X-Message-Number: 10652
Date: Wed, 28 Oct 1998 11:33:09 -0800
From: Brian Manning Delaney <>
Subject: Calorie Restriction's Mode of Action (was Re: CryoNet #10647 - #10649)
References: <>

[Thomas Donaldson wrote:]
> "I repeat that the real problem CR presents to
> us is that of looking under the hood and finding
> out why it works. Maybe some of these drugs will
> tell us that, maybe not, but too many people are
> spending time repeating modified versions of CR
> experiments in umpteen different ways."

I still don't get it. Which experiments do you mean? Virtually
all CR experiments done (by good researchers) after the late
1980's have been aimed precisely at the determination of CR's
mode of action. What would be the point of doing anything else?
It certainly won't help anyone's career, nor will it generate any
money. "For the 739th time, CR slowed aging." Yawn. Why would
anyone simply try to repeat a finding that's already been
demonstrated hundreds of times?

(And the "modified versions" of CR are needed to help tease out
its mode of action.)

Perhaps the best way for me to understand what you're driving at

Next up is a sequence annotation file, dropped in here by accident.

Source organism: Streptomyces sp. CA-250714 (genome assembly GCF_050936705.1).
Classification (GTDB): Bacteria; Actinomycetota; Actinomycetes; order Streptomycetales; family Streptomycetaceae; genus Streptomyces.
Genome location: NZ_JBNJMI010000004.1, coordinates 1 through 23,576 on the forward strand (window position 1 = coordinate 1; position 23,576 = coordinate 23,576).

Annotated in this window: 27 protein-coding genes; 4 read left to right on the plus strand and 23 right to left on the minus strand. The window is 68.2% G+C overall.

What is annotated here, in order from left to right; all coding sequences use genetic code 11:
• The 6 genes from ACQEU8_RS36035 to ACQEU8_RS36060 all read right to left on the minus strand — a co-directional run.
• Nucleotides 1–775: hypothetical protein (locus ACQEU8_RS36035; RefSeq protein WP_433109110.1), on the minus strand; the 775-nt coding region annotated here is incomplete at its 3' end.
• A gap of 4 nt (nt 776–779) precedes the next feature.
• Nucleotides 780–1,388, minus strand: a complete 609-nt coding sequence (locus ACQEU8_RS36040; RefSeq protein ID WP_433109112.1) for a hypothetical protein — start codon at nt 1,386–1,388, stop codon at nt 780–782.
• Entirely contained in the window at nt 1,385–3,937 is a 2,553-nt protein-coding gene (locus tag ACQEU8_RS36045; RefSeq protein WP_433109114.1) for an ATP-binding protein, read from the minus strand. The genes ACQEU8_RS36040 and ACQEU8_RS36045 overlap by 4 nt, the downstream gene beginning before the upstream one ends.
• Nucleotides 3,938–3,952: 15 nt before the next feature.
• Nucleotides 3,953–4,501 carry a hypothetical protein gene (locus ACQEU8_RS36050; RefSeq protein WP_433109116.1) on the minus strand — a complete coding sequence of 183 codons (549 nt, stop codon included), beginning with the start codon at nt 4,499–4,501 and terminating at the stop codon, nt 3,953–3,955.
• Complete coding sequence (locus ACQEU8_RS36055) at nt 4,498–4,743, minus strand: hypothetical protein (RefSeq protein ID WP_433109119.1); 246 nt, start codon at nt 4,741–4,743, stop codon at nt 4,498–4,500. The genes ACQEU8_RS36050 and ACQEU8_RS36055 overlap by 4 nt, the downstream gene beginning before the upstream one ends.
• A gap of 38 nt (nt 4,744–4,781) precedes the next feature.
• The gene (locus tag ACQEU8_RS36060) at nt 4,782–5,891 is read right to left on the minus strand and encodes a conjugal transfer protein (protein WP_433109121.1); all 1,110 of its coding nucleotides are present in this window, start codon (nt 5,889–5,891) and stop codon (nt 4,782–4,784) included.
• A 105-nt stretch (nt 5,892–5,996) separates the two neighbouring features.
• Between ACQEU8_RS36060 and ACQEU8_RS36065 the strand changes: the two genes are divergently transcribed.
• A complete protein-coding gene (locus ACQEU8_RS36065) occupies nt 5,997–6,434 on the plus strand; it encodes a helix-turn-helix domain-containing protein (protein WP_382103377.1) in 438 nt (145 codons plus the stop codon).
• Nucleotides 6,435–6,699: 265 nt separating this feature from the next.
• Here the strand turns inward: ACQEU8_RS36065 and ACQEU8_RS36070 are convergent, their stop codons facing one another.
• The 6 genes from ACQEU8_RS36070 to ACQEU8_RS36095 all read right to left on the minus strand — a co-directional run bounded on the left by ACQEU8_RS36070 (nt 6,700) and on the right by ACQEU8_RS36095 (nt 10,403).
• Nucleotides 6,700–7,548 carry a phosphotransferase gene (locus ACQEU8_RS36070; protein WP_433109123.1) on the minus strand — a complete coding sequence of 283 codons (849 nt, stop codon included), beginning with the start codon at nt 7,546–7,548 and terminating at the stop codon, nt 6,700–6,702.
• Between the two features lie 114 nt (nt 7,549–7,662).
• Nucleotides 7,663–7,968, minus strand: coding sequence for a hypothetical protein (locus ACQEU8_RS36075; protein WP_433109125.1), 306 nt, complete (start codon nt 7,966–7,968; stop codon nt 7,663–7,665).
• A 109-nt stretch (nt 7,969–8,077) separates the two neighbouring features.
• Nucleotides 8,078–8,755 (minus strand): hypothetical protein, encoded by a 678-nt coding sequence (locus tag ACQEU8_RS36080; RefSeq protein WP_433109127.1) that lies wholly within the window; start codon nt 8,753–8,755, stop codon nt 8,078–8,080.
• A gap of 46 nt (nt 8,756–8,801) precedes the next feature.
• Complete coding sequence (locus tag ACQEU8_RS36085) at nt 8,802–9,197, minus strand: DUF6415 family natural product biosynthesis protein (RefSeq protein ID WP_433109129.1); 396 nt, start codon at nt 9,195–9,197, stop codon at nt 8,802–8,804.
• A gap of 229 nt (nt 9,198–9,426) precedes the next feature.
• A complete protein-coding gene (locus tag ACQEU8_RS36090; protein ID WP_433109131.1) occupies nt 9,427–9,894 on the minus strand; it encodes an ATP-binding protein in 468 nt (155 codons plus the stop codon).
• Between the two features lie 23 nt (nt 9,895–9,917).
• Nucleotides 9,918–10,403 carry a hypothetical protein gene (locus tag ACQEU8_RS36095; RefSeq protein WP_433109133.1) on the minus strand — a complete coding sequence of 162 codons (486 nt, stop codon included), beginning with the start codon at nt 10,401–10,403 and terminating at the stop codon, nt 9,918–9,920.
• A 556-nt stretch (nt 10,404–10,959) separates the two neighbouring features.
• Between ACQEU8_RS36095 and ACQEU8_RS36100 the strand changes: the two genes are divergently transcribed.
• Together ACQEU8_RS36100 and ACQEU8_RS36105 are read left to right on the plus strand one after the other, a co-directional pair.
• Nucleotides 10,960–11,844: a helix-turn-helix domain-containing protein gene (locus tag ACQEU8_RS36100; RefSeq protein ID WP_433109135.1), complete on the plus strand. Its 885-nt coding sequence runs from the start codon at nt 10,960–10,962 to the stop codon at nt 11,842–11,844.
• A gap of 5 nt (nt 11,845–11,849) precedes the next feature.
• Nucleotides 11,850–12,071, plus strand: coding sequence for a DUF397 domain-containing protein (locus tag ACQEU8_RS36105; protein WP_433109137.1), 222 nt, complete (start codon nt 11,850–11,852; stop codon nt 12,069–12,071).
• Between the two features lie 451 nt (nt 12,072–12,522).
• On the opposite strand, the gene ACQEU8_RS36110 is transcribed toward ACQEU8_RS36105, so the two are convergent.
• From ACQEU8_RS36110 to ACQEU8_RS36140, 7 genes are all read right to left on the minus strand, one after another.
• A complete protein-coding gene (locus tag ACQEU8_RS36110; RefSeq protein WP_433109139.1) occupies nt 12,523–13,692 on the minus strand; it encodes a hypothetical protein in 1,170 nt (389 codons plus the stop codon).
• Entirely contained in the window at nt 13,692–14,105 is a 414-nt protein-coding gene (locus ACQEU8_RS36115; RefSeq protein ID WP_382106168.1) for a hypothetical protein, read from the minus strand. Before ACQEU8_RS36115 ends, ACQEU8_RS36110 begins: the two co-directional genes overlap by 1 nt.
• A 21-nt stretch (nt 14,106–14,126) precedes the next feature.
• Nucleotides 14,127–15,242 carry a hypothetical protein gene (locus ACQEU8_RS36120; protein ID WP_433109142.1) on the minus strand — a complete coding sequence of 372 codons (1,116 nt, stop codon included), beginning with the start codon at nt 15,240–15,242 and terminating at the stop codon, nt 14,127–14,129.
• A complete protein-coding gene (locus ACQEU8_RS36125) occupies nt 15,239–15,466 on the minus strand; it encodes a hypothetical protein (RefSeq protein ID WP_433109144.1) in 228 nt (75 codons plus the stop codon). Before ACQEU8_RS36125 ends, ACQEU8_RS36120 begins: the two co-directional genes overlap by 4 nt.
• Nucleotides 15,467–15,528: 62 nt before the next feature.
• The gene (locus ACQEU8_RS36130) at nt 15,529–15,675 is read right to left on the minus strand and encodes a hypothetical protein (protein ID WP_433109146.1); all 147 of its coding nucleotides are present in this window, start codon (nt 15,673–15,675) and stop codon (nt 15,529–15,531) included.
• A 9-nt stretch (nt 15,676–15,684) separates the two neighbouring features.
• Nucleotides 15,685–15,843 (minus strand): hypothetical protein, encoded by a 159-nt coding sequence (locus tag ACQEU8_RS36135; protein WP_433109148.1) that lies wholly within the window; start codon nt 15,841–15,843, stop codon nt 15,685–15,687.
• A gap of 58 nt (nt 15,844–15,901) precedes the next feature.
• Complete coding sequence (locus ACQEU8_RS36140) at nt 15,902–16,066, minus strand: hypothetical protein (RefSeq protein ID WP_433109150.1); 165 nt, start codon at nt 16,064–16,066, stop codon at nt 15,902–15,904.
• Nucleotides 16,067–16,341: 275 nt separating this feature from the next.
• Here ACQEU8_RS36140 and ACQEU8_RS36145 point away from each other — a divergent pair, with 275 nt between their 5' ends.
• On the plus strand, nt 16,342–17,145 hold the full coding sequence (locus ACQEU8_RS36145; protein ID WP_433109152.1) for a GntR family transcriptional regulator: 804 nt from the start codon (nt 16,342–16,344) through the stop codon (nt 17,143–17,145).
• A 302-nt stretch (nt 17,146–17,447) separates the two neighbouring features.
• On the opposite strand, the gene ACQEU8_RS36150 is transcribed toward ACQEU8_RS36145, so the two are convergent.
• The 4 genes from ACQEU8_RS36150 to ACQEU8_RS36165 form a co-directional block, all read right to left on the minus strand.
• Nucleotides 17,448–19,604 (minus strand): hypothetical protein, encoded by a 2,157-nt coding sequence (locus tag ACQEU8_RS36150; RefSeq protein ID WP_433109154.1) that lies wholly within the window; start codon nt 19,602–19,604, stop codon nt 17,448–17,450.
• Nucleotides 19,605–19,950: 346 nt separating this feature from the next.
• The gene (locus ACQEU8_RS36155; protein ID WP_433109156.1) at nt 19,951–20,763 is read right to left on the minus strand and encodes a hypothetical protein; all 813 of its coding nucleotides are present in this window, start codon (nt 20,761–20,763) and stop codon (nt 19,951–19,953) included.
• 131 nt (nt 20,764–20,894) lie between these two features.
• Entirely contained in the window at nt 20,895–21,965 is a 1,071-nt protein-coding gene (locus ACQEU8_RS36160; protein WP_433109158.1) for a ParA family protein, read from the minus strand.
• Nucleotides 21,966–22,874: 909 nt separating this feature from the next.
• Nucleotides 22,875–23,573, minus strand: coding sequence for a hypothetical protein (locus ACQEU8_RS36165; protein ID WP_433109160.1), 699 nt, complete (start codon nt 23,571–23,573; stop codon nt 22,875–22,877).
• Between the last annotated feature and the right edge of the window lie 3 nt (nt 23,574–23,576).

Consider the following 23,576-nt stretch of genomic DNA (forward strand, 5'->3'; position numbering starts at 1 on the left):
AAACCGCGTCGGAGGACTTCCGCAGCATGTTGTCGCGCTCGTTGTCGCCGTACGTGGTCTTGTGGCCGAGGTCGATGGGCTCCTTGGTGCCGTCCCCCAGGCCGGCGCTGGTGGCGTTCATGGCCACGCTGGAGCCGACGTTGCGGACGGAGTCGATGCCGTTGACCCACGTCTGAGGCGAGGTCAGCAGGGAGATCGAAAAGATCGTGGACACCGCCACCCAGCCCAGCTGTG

would be to ask this: What, precisely, would you do differently
if you were investigating CR?

Jan Coetzee wrote:

> I don't think it is a mystery. It is a case of development delay.

No: we know CR initiated well into adulthood slows aging.

Even if it WERE a case of developmental delay -- and this may
indeed be one way of describing one aspect of its effect -- it
still wouldn't remove the mystery; it would rather re-describe
it: CR's delaying development is a mystery.

In any event, we do have many good theories about CR, at least
one of which is probably partly correct. (My guess: improved
glucose-regulation plays a big role, but it can't be the whole


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